New research shows how (not) to make it to Mars
THE first people to make the perilous journey to Mars will have to cope with long periods of boredom, the constant worry of returning home safely and the joy and pain of each other's company.
According to the latest research into long-duration space travel, they will also endure the sort of radiation exposure that few people of Earth have experienced.
A study has found that astronauts will receive more than half a lifetime's radiation dose during the return journey of a future manned mission to Mars - a calculation that does not taking into account the time spent on the surface of the red planet.
Measurements of cosmic rays within the Mars Science Laboratory, the unmanned spacecraft that delivered the Curiosity rover to the planet last year, found that radiation exposure would be higher than some experts had predicted for a human mission to Mars and back.
It is the first time that scientists have made radiation measurements on a Mars mission from within a space probe that has similar radiation shielding to a manned spacecraft. Other space probes to Mars had little or no shielding.
The researchers found that during the 360-day round trip to Mars a person on board would receive more than 60 per cent of the maximum lifetime dose allowed for an astronaut. Any Martian explorer would be exposed to further radiation during the 500 days or so they spent on the surface of the planet.
Nasa currently stipulates that its astronauts should not receive more than 1,000 milli-Sieverts of radiation over their lifetime - which equates to a 5 per cent increase in the risk of cancer. The radiation device on the Mars Science Laboratory measured about 660mSv - equivalent to getting a whole body CT scan once every five or six days.
Cary Zeitlin of Southwest Research Institute in Boulder, Colorado, who led the study published in Science, said that the relatively high radiation exposure would pose serious problems for a future manned mission to Mars, which Nasa is tentatively planning for some time beyond 2020.
"Radiation exposure at the level we measured is right at the edge, or possibly over the edge of what is considered acceptable in terms of career exposure limits defined by Nasa and other space agencies," Dr Zeitlin said.
"Those limits depend on our understanding of the health risks associated with exposure to cosmic radiation, and at present that understanding is quite limited," he said.
However, other experts believe that the risk is manageable. New materials could improve the shielding against cosmic and solar radiation and astronauts could be selected on the basis of their genetic resistance to radiation damage, which increases the risk of cancer by damaging DNA.
"These results show that cosmic rays are not a showstopper. This confirms what you might expect: the radiation risk is quite acceptable. Frankly, it's a modest portion of the risks on a Mars mission," Robert Zubrin, president of the Mars Society in Colorado, told the journal Science.
The other risks associated with a manned mission to Mars include
The Mars500 project, where six men spent 520 days and nights confined to a terrestrial "spacecraft" in a research institute near Moscow, found that one of the biggest problems was getting enough of the right sort of sleep.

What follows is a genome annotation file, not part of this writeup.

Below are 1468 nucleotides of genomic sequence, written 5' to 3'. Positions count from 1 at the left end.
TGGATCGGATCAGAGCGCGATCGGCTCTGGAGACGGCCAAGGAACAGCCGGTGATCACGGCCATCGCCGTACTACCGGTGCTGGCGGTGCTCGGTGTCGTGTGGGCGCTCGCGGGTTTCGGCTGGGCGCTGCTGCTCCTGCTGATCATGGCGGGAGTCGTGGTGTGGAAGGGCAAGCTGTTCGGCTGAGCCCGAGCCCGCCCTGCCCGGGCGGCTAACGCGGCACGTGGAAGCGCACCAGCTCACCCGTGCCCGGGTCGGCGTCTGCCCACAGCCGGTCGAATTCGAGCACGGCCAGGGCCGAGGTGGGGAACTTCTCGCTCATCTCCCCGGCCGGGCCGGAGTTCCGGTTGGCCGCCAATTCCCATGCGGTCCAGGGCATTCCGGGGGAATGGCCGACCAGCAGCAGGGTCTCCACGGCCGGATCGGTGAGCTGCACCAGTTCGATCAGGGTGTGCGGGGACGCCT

There were wide variations in their circadian rhythms - the 24-hour sleep-wake cycle - of the six-crew. One man shifted to a 25-hour period, meaning that every 12th day his body was telling him it was midnight when it was in fact midday.
Lack of natural light, fresh air and contact with the outside world disturbed the sleeping patterns of the six volunteers. Only one of the crew retained a near-normal sleep pattern, when he was active during the day and rested at night.
Selecting astronauts and the basis of being regular sleepers could help to overcome this difficulty.
It is well established that long period in low or zero gravity causes major changes to the physiology of the body. The lack of gravity causes muscles to waste away and bones to become frail, while the heart becomes weaker at pumping blood around the body.
Regular exercise using a cycle-like device, a zero-gravity treadmill and a set of resistance "weights" not only boost muscles and bone, it maintains levels of red blood cells, which are crucial of overall fitness.
Being cooped up for a year or more in the claustrophobic confines of a spacecraft can severely test "interpersonal relationships". One suggestion is to send a pair of astronauts who are already in a proven personal relationship, such as a married couple. This could lead to the first interplanetary marriage guidance if strains develop.
Space food tends to be an acquired taste. Spicing up the menu with something fresh and tasty would be good for morale as well as health and psychological wellbeing.
Growing your own food in some kind of cosmic greenhouse attached to a space ship would be one solution - a cosmic allotment would also give astronauts something to do.
Astronauts on board the International Space Station also said that the cuisine of the European Space Agency was favoured over the American or Russian equivalent. So, hiring a French or Italian chef to prepare the space menu may help to maintain the mood of any Martian explorers.
Getting back home
One of the biggest technical challenges is working out how to get home again. If a manned mission to Mars manages to explore the surface of the planet it may be necessary to find a source of water and fuel that could be used for both drinking and the return journey home.
Mars is thought to have deposits of water, which with the help of solar panels could be converted into oxygen and hydrogen, the raw material of rocket fuel. Any return mission to Mars will need a lot of pre-planning to ensure that astronauts are able to get back home - although some very dedicated or foolhardy people may be prepared to volunteer for a one-way ticket.